Barriers to F&V consumption A worldwide
Average intake of fruit and vegetables is, in Europe and North America, still below
recommended levels. In addition, averages hide the disparities within a country,
particularly with regard to an intake gradient according to socio-economic level.
Knowing this, it is helpful to explain why individuals do not follow recommendations.
The articles presented in this edition of GFVN contain results that reveal how difficult
it is to identify the barriers that are truly associated with fruit and/or vegetable intake.
The three articles show that many of the perceived barriers, including those cited most
often, are not related to fruit and/or vegetable intake. Conversely, some barriers may not
be perceived as such by consumers.
Articles in this GFVN edition also illustrate the complexity of the mechanisms behind
fruit and/or vegetable consumption. It is surprising that the effects of income on fruit
intake are not mediated by the perception of high prices but by a non-appreciation of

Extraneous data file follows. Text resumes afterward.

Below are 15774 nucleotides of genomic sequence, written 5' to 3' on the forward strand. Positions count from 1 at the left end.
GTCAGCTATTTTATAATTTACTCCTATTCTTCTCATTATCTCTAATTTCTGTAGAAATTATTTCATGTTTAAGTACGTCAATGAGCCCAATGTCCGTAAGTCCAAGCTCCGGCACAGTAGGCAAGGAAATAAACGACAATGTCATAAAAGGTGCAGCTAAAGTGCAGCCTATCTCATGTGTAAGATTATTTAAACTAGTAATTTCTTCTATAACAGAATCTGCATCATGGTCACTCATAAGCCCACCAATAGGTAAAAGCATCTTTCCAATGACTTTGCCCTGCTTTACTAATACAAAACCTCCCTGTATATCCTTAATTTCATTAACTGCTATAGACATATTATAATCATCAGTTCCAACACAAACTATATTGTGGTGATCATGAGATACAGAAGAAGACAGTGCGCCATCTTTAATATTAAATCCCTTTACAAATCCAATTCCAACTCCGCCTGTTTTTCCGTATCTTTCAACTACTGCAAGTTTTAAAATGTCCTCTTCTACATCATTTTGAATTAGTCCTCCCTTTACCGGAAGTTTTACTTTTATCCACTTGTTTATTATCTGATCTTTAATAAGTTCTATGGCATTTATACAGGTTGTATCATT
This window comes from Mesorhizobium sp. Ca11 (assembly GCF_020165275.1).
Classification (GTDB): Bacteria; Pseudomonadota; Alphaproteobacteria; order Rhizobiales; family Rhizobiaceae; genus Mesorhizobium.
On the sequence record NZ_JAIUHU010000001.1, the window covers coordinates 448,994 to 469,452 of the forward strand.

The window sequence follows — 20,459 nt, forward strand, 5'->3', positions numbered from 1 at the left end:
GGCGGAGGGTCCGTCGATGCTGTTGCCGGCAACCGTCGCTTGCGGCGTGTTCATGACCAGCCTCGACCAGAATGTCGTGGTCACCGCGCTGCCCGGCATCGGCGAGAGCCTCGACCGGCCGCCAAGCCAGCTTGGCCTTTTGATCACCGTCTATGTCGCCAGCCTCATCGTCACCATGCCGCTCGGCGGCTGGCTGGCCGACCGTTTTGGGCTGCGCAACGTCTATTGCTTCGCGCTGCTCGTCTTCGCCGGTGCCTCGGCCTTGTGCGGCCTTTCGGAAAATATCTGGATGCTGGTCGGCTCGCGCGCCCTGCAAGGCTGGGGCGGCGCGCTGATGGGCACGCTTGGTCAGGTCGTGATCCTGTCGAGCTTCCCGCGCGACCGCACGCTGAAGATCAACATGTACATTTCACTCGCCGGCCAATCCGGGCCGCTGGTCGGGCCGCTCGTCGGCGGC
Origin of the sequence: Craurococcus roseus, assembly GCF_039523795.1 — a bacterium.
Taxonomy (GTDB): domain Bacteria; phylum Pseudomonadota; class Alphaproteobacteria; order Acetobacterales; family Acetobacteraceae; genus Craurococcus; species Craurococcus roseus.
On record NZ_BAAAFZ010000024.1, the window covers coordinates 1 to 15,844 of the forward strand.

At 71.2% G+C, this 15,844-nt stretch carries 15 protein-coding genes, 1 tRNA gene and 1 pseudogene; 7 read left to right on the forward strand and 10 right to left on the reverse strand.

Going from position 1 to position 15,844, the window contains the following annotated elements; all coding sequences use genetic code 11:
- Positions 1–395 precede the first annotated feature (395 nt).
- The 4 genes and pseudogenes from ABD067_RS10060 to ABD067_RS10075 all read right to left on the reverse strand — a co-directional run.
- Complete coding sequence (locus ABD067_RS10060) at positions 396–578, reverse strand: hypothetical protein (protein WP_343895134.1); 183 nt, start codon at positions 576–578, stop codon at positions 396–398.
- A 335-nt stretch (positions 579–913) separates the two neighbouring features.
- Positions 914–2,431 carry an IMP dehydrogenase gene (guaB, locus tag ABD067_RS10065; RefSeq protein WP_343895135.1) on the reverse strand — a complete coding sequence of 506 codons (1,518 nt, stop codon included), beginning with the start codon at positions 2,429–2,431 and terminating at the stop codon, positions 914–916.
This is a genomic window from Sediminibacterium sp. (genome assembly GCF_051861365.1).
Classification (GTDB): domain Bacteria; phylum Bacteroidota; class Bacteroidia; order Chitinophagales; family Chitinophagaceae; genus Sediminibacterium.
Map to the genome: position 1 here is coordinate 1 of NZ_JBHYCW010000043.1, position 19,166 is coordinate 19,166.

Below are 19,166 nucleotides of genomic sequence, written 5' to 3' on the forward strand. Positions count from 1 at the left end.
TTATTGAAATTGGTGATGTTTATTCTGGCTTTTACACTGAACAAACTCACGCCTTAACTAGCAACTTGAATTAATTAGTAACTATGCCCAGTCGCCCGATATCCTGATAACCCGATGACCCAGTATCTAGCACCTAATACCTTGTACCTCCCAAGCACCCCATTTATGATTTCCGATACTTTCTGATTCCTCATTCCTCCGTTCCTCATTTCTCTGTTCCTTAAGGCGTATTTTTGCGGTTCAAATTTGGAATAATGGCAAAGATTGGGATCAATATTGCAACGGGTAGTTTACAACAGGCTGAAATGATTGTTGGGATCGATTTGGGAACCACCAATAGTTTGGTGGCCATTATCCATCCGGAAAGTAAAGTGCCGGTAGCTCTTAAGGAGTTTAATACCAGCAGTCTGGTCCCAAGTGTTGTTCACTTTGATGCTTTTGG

fruit (Dijkstra et al.). The high cost of healthy food influences the fruit and vegetable
intake of people who are food secure but not those who are food insecure (Mook et al.).
Despite the different populations studied and the diversity of approaches, the three
articles show that the low hedonic value attributed to healthy food (Mc Morrow et
al.) or to fruit and/or vegetables (Dijkstra et al.; Mook et al) is a perceived barrier
significantly linked to a lower fruit and/or vegetable intake. It is clear, therefore, that
ways and opportunities to more frequently taste and consume a greater variety of fruit
and vegetables should be provided, which will make these foods more attractive. In this
way, the notion that healthy equals less tasty could be dispelled among those with low